"Build" as written by Ian Peter Cullimore and Paul Heaton....
Build
Housemartins
Now That's What I Call Quite Good...

Clambering men in big bad boots
Dug up my den, dug up my roots.
Treated us like plasticine town
They build us up and knocked us down.

From Meccano to Legoland,
Here they come with a brick in their hand,
Men with heads filled up with sand,
It's build.

Chorus:
It's build a house where we can stay,
Add a new bit everyday.
It's build a road for us to cross,
Build us lots and lots and lots and lots.

Whistling men in yellow vans
They came and drew us diagrams.
Showed us how it all worked out
And wrote it down in case of doubt.

Slow, slow, quick, quick, quick,
It's wall to wall and brick to brick,
They work so fast it makes you sick,
It's build.

Chorus.
Down with sticks and up with bricks,
In with boots and up with roots,
It's in with suits and new recruits,
It's build...



Lyrics submitted by likorish

"Build" as written by Paul Heaton Ian Peter Cullimore

Lyrics © Universal Music Publishing Group

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Build song meanings
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7 Comments

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  • +2
    General CommentOf course it isn't pointless. The point of the song, along with a lot of the Housemartins stuff, is that the everyday, hardworking guy who puts his neck on the line day in day out, is never able to do enough to get so much as a bit of appreciation from the suits who tell them what to do. That ino matter how hard poeple work, people always want more. The Housemartins were a very 'anti-establishment' type band. Just look at the lyrics to this song, The People who Grinned Themselves to Death, Sheep and Happy Hour to name but four.
    djchapstickson July 24, 2006   Link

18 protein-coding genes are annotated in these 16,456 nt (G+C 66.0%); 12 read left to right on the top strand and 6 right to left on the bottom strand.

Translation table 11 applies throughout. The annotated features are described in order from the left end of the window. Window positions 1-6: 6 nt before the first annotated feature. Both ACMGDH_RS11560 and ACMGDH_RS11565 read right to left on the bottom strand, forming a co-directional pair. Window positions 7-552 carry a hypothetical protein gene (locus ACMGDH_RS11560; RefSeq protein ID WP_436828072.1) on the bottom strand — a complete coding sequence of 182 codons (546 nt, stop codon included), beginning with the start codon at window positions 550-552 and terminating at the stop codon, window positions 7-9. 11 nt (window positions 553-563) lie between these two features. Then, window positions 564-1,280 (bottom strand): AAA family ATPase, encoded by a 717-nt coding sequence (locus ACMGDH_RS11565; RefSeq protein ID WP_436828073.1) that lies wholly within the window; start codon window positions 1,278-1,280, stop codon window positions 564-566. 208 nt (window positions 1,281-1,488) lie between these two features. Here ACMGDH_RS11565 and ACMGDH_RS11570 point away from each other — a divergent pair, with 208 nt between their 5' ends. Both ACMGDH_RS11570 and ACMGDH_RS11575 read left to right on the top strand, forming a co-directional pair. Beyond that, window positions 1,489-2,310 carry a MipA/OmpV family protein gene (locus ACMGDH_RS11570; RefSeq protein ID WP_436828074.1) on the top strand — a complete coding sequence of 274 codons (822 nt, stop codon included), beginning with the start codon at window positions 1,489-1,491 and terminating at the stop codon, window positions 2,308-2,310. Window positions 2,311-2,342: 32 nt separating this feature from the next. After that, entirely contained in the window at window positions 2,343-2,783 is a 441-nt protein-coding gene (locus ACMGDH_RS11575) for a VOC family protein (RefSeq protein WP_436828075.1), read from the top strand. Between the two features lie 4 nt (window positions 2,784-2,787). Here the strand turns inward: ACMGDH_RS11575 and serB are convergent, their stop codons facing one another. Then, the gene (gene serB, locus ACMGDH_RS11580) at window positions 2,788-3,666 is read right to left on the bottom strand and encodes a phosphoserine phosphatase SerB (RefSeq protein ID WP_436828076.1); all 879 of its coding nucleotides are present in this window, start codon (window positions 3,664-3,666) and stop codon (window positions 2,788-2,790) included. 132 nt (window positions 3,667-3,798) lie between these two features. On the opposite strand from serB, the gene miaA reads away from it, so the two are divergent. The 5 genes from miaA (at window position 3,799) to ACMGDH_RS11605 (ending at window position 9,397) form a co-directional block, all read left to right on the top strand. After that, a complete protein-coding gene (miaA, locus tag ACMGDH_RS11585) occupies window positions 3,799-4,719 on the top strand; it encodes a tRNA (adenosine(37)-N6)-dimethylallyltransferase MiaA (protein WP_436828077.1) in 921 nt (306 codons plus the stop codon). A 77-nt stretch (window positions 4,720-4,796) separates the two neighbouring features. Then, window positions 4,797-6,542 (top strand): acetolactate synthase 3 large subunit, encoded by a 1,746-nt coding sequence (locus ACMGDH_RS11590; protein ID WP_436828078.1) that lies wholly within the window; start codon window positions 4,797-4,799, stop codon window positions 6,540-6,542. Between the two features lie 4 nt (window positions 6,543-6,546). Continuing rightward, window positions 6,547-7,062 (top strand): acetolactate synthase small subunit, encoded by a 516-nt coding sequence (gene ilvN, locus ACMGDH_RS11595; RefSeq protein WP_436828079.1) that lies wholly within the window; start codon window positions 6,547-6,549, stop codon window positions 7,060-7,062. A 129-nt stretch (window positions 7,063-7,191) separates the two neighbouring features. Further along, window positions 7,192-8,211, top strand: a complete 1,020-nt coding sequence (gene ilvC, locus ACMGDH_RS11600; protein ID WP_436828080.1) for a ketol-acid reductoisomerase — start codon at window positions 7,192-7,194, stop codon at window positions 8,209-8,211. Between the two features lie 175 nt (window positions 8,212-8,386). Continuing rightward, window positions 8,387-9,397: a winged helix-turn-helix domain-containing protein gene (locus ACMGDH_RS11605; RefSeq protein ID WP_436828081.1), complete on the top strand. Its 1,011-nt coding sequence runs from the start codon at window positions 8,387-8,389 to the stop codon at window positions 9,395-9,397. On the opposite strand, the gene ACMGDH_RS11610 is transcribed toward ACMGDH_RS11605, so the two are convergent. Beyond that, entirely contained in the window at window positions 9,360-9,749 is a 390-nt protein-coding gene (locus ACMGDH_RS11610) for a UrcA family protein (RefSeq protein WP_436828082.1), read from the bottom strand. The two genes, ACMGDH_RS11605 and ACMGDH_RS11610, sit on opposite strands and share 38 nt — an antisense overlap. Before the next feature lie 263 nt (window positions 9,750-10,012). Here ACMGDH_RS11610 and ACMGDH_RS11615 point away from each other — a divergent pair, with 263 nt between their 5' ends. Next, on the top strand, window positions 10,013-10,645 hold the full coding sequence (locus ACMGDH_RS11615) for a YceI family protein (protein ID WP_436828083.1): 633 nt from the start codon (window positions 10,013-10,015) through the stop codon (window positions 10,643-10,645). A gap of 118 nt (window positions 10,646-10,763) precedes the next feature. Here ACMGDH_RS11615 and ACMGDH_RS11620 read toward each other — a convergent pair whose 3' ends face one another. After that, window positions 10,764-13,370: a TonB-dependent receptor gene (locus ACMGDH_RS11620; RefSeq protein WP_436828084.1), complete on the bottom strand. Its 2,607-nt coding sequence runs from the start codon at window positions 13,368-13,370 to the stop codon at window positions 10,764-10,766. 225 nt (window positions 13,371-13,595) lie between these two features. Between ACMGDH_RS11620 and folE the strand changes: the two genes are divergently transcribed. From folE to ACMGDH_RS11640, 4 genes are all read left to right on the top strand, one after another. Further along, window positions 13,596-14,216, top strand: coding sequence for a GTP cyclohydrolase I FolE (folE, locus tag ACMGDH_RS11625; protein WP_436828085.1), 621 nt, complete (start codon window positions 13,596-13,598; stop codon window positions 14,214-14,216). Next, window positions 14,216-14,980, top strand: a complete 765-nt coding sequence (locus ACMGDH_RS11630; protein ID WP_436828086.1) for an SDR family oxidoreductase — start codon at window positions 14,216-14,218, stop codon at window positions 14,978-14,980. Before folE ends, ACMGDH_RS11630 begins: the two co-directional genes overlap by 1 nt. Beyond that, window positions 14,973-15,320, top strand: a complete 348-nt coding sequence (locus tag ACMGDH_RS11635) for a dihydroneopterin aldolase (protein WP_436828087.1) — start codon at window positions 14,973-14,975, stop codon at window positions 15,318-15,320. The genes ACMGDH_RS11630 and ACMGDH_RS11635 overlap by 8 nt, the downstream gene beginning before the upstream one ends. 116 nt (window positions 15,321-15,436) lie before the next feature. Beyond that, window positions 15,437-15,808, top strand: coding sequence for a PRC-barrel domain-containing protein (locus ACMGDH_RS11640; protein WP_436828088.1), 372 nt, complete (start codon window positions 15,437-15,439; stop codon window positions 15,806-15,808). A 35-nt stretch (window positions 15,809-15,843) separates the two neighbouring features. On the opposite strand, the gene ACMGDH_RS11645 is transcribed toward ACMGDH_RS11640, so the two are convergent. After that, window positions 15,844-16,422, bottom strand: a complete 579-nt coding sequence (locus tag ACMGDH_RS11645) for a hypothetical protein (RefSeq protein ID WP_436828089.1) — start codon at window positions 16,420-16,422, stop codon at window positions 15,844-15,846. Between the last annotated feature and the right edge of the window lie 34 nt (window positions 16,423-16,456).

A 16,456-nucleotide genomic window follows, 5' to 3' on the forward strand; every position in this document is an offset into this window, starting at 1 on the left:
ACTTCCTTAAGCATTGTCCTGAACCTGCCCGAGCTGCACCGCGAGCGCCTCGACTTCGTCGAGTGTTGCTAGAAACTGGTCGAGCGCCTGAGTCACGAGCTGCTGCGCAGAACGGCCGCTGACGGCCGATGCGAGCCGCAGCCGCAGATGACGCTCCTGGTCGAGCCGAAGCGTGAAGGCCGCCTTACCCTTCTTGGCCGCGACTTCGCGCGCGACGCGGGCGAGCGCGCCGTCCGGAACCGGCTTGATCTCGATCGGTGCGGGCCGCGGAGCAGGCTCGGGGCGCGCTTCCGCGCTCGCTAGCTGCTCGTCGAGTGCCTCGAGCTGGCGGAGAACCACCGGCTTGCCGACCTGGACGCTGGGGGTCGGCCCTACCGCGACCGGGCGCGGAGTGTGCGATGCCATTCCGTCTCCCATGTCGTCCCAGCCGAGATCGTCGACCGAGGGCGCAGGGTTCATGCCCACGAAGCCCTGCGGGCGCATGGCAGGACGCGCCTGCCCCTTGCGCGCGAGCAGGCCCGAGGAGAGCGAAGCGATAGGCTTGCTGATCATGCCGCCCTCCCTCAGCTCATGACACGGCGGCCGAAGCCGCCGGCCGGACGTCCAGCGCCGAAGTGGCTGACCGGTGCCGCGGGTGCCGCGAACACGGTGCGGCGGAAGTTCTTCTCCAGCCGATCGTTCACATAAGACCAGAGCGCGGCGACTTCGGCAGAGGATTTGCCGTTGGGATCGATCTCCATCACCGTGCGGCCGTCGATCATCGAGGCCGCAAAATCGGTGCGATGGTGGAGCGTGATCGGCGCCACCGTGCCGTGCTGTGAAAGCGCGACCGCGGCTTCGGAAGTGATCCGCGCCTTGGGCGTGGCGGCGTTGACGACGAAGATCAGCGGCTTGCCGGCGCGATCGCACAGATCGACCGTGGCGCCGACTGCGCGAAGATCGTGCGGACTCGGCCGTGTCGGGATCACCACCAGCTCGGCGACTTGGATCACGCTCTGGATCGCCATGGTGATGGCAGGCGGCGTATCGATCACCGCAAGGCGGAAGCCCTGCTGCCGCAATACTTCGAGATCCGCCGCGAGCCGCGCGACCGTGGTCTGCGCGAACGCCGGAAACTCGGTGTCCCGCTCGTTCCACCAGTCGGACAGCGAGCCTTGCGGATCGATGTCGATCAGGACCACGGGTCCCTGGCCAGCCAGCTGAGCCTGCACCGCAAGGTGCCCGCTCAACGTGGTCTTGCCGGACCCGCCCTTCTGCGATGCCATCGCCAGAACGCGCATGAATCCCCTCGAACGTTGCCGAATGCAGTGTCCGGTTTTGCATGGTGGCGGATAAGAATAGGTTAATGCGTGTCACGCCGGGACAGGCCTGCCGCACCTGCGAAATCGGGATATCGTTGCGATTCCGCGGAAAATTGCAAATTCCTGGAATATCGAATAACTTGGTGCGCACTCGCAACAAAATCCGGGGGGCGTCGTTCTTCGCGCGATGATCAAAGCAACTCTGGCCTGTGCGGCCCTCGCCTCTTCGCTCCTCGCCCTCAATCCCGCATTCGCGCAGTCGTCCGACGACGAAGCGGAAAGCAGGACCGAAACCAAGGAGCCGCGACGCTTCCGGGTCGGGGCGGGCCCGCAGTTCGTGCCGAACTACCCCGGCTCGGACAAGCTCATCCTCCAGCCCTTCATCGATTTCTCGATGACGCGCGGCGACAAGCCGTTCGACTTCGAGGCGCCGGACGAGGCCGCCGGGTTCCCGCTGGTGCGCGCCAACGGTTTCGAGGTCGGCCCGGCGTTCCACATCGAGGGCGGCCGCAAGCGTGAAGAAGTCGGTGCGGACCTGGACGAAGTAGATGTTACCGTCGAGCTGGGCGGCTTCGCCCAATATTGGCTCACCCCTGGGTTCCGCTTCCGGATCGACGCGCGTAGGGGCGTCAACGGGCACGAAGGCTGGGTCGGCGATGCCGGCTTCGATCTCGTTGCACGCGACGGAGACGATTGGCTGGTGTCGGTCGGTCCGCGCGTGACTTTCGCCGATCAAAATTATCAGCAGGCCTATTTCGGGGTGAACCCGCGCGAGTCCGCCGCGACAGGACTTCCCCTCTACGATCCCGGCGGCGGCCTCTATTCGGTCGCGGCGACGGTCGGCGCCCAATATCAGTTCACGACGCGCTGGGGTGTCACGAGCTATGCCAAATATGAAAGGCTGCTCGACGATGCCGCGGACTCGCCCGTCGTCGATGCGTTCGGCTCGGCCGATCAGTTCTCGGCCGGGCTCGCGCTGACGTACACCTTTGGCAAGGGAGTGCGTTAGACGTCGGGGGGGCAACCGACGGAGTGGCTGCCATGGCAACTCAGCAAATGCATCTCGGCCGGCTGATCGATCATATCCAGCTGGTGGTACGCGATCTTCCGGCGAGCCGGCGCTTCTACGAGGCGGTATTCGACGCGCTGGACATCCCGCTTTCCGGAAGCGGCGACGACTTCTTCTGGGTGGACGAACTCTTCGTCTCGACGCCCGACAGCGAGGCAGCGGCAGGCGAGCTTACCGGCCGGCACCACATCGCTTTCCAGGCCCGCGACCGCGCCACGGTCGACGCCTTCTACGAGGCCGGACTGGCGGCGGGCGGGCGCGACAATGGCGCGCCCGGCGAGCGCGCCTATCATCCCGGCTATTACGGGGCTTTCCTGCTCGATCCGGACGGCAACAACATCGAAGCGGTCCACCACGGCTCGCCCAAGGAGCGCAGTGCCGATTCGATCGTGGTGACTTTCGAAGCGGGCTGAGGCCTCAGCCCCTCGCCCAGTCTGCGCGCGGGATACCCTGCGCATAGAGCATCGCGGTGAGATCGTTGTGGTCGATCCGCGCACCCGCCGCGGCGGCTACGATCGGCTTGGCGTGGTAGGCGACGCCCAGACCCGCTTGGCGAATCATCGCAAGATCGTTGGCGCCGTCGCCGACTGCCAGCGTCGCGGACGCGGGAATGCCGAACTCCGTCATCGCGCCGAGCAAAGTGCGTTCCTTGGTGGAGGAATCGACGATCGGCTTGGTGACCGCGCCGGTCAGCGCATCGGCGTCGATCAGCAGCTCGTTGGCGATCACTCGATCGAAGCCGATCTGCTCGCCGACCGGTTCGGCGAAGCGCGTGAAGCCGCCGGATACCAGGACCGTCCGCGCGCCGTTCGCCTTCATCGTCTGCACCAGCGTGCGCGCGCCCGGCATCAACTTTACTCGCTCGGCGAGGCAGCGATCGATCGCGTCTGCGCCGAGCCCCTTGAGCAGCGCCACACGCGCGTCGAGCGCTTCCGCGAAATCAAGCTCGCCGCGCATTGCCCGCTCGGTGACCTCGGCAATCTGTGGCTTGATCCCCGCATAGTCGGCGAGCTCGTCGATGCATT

• +1
    General CommentI've always felt this song was highlighting the percieved 'evils' of urban redevelopment, the lines: 'Dug up my den, dug up my roots, Treated us like plasticine town' could be a comment on the urban redevelopments of 50's and 60s and the social cost of tearing up communities to build new flats and houses.
    Joynseyon August 01, 2007   Link
  • 0
    General CommentQuite right Joynsey. The bands own website describes this as a'subtle diatribe on the ill conceived regeneration of Britain's urban wasteland of the 1960's' Great song.
    pudseypumperon September 04, 2007   Link
  • 0
    General CommentIt means Britain's regeneration of urban "wasteland" of the 1960's, the wasteland in reality was back to back houses where generations had grown up and lived, they knew everyone in the street and everyone worked locally, they where knocked down to be replaced by cheap temp housing which are council estates now, run down and left with under investment. Once the orginal site of the back to backs new professional flats where built and sold for massive profits, none of which was seen by the people who used to live there.
    duderooon June 20, 2008   Link
  • 0
    General CommentI would agree the song is about post war urban regeneration, Seacroft, Bransholme, Wythenshawe the likes, however I disagree with the sentiments. Most people at the time were thrilled to leave the back to back slums and move into modern houses with hot water, gardens, central heating etc. People just romanticise about the old back to backs, of which we still have about eight million in Leeds and are far worse then most council houses.
    mtaylor848on January 24, 2009   Link
  • 0
    General Comment^ strange that the traditional terraced houses have stood the test of time whilst the new-builds of the 60's have all but vanished or been condemned.

    I'd rather live in a street of terraced houses in a community than a 60's skyscraper.

    Just one of many poignant songs that'll stand the test of time (unlike the 60's newbuilds) - from the 4th best band in Hull ;)
    ooSagon June 01, 2012   Link
  • -1
    General CommentA completely pointless song beautifully executed. Fantastic stuff! :)
    kevinbrightonon April 15, 2006   Link

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